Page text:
Figure C: Pogress towards 100% fossil free with policy flexibility

Achieving a fossil-free electrical grid is within our reach

Our new research makes it clear: a completely fossil-free electrical grid will provide clean, reliable, affordable power.

What would be risky, in fact, would be waiting any longer to speed up our transition to 100% clean energy. Washington utilities are currently planning to build nearly 2500 megawatts of new fossil fuel generating capacity. If they build these now, knowing that we need to end our reliance on dirty energy, customers like you and me will still be stuck paying for those facilities when they retire early—just as we are now seeing with coal plants. And while we pay for decisions we had no control over, you can bet that shareholders and utilities will do their utmost to hold themselves harmless.

Going fossil-free will help protect against these mistakes. With clean energy, we will avoid risky investments in fossil fuels that will cause us to blow past our carbon goals, while also growing regional economic opportunities. Research has shown that clean energy creates more jobs per unit than fossil fuels do. Investment in battery technology and pumped hydro storage will create thousands of family-wage jobs that cannot be outsourced. A clean energy transition truly offers the opportunity to support widely shared prosperity while combating climate change.

100% fossil-free by 2045. Let’s keep fighting together until it is the law.

Download: Within Reach: The Path to 100% Fossil-Free Electricity in the Pacific Northwest


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Author Bio

Kelly Hall

Senior Policy Manager, Climate Solutions

Kelly helps develop and implement the policy and regulatory agenda to achieve Climate Solutions’ mission to accelerate clean energy solutions to the climate crisis.  She brings years of experience in the utility sector from her previous work at Renewable Northwest, where designed and advocated for policy and regulatory frameworks to expand renewable energy penetration in the Pacific Northwest.  Having previously spent time as a Probation Officer in Indiana and a Volunteer Coordinator in Argentina before a significant career transition, it wasn’t until taking a course on the ethics of climate change that her career path and passions converged into action on climate.  She sees a strong connection between climate change and many of the national and global inequities, and brings her diverse array of experiences and passion for addressing the climate crisis together to inform her policy thinking.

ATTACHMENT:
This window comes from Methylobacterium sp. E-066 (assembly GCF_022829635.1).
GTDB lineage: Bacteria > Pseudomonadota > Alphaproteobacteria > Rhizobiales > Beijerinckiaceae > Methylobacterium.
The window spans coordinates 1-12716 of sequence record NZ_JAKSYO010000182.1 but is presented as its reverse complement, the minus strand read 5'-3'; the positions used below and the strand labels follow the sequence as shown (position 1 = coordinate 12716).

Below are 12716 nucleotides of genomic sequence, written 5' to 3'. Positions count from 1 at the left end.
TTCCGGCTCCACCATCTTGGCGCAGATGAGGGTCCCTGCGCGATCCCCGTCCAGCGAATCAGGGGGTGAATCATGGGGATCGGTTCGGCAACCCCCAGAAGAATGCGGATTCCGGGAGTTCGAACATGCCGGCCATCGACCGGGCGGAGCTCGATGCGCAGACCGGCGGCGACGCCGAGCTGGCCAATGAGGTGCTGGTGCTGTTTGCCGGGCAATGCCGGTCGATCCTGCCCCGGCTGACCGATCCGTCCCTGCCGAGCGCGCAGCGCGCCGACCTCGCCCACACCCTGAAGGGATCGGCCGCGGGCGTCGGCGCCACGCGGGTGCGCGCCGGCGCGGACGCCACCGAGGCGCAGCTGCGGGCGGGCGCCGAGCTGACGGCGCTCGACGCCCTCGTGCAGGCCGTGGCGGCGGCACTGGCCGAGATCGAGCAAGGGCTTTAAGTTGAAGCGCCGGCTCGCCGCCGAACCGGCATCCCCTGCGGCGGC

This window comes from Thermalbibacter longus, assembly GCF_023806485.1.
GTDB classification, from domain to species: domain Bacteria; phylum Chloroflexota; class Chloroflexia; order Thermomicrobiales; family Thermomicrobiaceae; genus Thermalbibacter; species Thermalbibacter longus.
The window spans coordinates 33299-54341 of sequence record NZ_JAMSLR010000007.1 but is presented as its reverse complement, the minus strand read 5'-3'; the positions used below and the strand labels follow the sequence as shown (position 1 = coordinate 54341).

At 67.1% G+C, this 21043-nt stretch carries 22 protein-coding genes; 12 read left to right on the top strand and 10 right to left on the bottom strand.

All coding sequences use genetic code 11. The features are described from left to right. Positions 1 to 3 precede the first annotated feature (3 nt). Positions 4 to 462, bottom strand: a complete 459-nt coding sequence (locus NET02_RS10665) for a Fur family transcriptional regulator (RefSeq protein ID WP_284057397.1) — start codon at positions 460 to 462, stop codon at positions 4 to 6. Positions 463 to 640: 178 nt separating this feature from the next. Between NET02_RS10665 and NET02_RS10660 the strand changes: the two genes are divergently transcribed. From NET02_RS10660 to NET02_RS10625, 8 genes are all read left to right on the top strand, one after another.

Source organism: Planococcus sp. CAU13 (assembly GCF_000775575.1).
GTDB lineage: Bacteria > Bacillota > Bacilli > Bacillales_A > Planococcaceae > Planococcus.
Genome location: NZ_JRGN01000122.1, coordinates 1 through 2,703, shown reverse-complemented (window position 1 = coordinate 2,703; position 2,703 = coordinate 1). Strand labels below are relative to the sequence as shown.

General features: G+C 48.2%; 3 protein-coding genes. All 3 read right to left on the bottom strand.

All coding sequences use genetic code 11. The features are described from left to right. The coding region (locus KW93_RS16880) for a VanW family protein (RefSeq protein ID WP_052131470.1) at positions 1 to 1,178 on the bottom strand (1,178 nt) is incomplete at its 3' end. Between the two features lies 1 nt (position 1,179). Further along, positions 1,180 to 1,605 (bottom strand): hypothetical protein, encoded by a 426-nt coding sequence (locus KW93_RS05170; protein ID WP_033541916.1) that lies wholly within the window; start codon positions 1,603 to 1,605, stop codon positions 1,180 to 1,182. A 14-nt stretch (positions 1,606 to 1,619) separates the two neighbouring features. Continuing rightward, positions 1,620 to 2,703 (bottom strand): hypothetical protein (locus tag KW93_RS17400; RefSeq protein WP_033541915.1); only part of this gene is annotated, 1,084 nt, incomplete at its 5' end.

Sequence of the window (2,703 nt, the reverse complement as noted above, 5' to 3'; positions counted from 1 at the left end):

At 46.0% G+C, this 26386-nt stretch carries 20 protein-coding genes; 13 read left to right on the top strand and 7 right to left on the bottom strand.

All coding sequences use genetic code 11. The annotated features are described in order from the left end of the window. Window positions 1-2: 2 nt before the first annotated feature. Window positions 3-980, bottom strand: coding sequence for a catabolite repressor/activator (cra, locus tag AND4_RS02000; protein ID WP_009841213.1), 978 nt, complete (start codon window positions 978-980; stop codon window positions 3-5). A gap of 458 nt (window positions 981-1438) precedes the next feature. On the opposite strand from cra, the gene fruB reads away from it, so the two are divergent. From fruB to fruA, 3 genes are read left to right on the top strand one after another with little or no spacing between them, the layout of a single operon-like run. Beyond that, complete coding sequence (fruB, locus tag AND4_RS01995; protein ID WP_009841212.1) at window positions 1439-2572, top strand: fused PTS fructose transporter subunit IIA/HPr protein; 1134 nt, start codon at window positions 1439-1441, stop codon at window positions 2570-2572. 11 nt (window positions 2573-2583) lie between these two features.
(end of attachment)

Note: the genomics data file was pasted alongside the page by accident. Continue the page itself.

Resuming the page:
Kelly graduated with an M.P.A. from the University of Washington with certificates in Environmental Management and Climate Science in 2014.  While in school, she held positions with the Climate Impacts Groups, U.S. EPA Region 10, and the PNW Smart Grid Demonstration Project, which provided her with a foundation of climate and energy experience. 

In her free time, Kelly enjoys finding new adventurous hikes, wandering around the state on a bike, and sipping on Washington’s finest wines.